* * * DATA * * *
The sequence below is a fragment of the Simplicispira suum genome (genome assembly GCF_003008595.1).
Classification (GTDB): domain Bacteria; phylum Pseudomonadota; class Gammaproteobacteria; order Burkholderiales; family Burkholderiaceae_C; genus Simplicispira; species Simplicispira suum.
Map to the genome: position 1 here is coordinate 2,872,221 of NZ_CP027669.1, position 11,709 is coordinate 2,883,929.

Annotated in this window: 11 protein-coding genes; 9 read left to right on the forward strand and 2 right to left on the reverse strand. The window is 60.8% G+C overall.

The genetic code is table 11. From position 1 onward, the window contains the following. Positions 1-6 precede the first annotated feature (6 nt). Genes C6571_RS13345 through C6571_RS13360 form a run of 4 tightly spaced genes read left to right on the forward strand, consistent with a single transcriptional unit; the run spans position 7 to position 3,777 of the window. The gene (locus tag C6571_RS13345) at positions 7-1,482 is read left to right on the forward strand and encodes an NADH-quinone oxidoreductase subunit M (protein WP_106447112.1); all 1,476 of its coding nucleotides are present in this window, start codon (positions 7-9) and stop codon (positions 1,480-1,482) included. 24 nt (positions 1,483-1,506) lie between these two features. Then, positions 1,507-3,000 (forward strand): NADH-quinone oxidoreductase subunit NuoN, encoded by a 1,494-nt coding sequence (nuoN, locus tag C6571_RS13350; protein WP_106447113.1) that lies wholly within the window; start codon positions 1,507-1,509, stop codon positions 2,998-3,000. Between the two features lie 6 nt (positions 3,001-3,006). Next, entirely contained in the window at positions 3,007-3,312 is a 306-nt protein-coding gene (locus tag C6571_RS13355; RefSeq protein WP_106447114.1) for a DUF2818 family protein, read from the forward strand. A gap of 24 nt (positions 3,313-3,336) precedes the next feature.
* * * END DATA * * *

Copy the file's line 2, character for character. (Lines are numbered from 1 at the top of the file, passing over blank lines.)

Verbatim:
Classification (GTDB): domain Bacteria; phylum Pseudomonadota; class Gammaproteobacteria; order Burkholderiales; family Burkholderiaceae_C; genus Simplicispira; species Simplicispira suum.